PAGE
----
John Wayne Fought A Constant Battle Behind The Scenes Of The Shootist – My Blog
John Wayne spent nearly 50 years as a working actor in Hollywood, from the no-budget poverty row westerns of the ’30s to ascendant, unprecedented stardom following his role in the 1939 John Ford classic “Stagecoach.” He brought his sometimes-warm, sometimes-hostile persona to a number of film genres, but he’s best associated with the western — after all, he was in many of the all-time greats.
In his final western, 1976’s “The Shootist,” the nearly 70-year-old Wayne had visibly aged. He certainly couldn’t play characters like “The Ringo Kid” anymore. He couldn’t even play the cranky middle-aged character type he developed through much of the ’50s and ’60s, macho guys like Cole Thornton in Howard Hawks’ “El Dorado.” Even though he insisted on doing his own stunts for 1971’s “Big Jake,” there was a shift in his presence in his final years. “The Shootist” took advantage of that, using the shadow of the John Wayne legend to contrast against the sick, elderly human being, who had begun having heart problems and stomach cancer according to Scott Eyman’s biography “John Wayne: The Life and Legend.”
But there were other issues. “The Shootist” was a far cry from the kind of western Wayne liked to make, or thought he made. Like so many ’70s genre pictures, this would take the mythology of the past and subvert it. Don Siegel, the director, had big ideas for the movie. He and Wayne would not get along.
“The Shootist” begins with a veritable highlight reel of John Wayne westerns, as the bitter father figure of “Red River” and the beleaguered sheriff of “Rio Bravo.” This montage, full of classic John Wayne shootouts, effectively functions as backstory for the hero of this movie, J.B. Books. More importantly, it places “The Shootist” explicitly in a continuum of John Wayne movies, playing a more subdued take on the character against our memories of him. Neither he nor the filmmakers knew this would be his last western, but the montage makes it feel inevitable.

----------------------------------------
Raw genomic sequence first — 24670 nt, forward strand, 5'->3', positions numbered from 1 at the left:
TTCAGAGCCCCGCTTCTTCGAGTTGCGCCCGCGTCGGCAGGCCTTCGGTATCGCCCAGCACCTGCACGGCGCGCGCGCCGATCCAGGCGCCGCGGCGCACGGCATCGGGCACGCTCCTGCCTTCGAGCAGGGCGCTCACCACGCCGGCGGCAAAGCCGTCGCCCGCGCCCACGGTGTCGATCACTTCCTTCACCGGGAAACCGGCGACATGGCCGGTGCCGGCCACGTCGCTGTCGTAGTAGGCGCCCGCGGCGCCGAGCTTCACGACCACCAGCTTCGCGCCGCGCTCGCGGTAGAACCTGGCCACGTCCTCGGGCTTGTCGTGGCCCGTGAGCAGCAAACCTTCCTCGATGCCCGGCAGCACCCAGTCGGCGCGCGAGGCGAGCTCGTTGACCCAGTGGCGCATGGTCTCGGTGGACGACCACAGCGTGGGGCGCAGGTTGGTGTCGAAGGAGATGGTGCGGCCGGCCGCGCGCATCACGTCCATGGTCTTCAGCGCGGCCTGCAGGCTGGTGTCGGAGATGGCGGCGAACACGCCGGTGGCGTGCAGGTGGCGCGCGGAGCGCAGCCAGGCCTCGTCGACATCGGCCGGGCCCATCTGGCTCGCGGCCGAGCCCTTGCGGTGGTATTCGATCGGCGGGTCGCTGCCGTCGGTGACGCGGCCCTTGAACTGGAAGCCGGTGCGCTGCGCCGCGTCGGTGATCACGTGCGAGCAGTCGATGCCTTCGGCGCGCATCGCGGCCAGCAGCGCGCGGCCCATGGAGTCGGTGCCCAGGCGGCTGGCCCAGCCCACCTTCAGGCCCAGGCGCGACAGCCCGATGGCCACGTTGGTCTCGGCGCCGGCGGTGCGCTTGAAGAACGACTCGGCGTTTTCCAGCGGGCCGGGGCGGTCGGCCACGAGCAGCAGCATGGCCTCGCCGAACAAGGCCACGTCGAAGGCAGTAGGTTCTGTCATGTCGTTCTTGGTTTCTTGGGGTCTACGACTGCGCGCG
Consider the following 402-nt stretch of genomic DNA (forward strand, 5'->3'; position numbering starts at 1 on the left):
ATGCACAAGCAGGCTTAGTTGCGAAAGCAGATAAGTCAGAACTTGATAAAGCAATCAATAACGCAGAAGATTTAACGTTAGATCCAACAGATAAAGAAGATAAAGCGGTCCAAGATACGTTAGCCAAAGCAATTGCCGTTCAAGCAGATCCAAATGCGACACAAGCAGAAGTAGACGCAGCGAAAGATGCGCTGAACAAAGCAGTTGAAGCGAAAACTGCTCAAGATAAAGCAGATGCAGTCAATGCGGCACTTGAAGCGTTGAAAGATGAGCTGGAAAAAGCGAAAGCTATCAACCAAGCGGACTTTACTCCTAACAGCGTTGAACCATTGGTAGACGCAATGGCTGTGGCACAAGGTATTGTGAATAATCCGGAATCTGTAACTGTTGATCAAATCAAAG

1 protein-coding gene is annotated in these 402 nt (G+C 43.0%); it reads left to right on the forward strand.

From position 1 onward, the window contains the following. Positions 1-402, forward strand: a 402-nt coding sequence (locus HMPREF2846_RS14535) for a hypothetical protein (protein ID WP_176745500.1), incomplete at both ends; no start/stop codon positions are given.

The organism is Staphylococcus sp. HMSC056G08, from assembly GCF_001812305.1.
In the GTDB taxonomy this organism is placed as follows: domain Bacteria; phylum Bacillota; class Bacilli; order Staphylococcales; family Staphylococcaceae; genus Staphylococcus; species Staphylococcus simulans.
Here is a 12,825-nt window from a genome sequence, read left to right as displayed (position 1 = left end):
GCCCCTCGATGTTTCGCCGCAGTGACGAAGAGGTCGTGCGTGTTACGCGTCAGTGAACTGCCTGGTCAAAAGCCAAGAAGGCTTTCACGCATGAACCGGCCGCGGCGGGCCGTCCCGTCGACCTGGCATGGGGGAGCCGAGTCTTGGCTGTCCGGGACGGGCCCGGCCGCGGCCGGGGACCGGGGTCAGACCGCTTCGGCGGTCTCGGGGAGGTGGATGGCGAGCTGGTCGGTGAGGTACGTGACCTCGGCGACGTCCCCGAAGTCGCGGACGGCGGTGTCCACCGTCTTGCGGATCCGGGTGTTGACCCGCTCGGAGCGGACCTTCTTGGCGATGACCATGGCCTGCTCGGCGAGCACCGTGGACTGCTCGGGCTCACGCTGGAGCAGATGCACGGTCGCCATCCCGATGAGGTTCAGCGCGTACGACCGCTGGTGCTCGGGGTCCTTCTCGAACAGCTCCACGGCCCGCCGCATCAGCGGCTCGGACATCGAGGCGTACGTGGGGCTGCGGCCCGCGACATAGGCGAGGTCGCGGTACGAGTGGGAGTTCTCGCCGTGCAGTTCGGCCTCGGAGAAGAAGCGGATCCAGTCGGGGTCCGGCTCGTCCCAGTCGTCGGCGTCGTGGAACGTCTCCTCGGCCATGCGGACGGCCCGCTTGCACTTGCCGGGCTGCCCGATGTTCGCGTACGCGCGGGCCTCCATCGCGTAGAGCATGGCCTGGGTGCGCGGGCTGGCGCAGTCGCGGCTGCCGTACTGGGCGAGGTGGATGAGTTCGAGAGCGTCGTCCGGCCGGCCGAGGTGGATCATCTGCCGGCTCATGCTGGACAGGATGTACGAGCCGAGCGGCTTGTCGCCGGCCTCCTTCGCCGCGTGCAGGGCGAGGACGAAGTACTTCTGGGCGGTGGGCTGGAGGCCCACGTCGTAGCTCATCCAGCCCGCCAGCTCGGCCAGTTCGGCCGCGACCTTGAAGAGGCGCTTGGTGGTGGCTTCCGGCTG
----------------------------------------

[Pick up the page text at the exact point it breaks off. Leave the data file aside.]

Coming from Don Siegel, the filmmaker who had revolutionized the “urban vigilante” genre with the “Dirty Harry” series, this movie would be tough, but with enough light and humor to prevent it from being a depressing slog. Wayne had expectations too and liked to craft characters of a similar type. According to Scott Eyman’s biography “John Wayne: The Life and Legend,” the actor liked to play characters who have “a little more good than bad in him.” It’s no wonder he almost walked away from playing Ethan Edwards in “The Searchers.”
For Wayne, J.B. was one such character. He has a tough hide, a violent past, but a tenderness that emerges in unlikely scenarios. When the old shootist, privately sick with cancer, ambles into turn-of-the-century Carson City, Nevada, he’s an easy target. Aspiring gunmen vie for the chance to take on a legend.
Behind the scenes, that would be Don Siegel’s job.
According to “Duke: The Life and Times of John Wayne,” his contract gave him final script approval for “The Shootist.”
John Wayne could be demanding and dismissive behind the scenes. His decades in the business gave him experience and authority enough to know how to give the audiences what they wanted. He was protective of his image, evidenced by the control he exerted on 1969’s “True Grit,” which partly led to Mia Farrow’s departure from the movie.